Delaware court upholds developer's allegations against media conglomerate
Viacom has been ordered to pay a $299 million to Harmonix shareholders, in a court battle between the media conglomerate and the Rock Band developer that is now in its third year.
The Delaware Supreme Court has upheld two previous judgments claiming that Viacom avoided paying our hundreds of millions in bonuses to stockholders. Under the terms of the verdict, Viacom is expected to owe $299 million, Gamasutra reports.
Harmonix first took Viacom to court over the issue in December 2010, alleging that the media company, which was its former owner, infringed the terms of the 2006 acquisition deal and manipulated costs in order to dodge paying out performance-based bonuses during Rock Band’s boom years of profitability.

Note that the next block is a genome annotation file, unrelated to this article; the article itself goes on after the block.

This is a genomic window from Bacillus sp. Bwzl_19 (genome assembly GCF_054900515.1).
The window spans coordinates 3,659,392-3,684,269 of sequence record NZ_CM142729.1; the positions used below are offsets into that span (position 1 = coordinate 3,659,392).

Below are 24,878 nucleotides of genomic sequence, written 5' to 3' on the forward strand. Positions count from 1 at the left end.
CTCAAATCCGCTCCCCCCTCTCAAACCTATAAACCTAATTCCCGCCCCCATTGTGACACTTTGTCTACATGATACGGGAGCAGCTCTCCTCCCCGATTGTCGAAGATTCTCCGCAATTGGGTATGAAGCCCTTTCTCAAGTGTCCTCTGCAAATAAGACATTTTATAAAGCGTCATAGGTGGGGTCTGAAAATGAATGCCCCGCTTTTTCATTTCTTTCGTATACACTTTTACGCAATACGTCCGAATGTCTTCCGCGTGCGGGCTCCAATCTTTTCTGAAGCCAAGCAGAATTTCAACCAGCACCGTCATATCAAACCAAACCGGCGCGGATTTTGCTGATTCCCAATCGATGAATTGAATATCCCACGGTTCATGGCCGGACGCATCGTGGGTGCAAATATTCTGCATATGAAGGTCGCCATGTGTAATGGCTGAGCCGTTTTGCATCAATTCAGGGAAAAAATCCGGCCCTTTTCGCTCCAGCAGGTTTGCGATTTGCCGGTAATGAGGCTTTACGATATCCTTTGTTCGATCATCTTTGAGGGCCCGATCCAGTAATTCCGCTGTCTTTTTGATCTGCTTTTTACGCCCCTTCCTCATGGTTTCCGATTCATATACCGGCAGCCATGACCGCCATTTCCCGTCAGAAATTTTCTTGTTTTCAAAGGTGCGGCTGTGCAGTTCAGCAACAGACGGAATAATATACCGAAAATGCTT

The media giant paid Harmonix stockholders – a group which included the studio’s founders such as Alex Rigopulos and Eran Egozy – $150 million in bonuses in 2007, but later demanded a refund.
Walter Winshall, Harmonix stockholders’ representative, then called for Viacom to pay out an extra $383 million in unpaid bonuses, of which Viacom agreed to pay $84 million.
Harmonix took Viacom to court for the remaining $299 million, and won through an arbitrator in 2011 and Delaware’s lower courts in 2012. However, Viacom appealed to the state’s Supreme Court, disputing the arbitrator’s authority.
In the wake of this new ruling, Viacom may yet decide to further appeal to the US Supreme Court or it may elect to accept the state courts’ decision.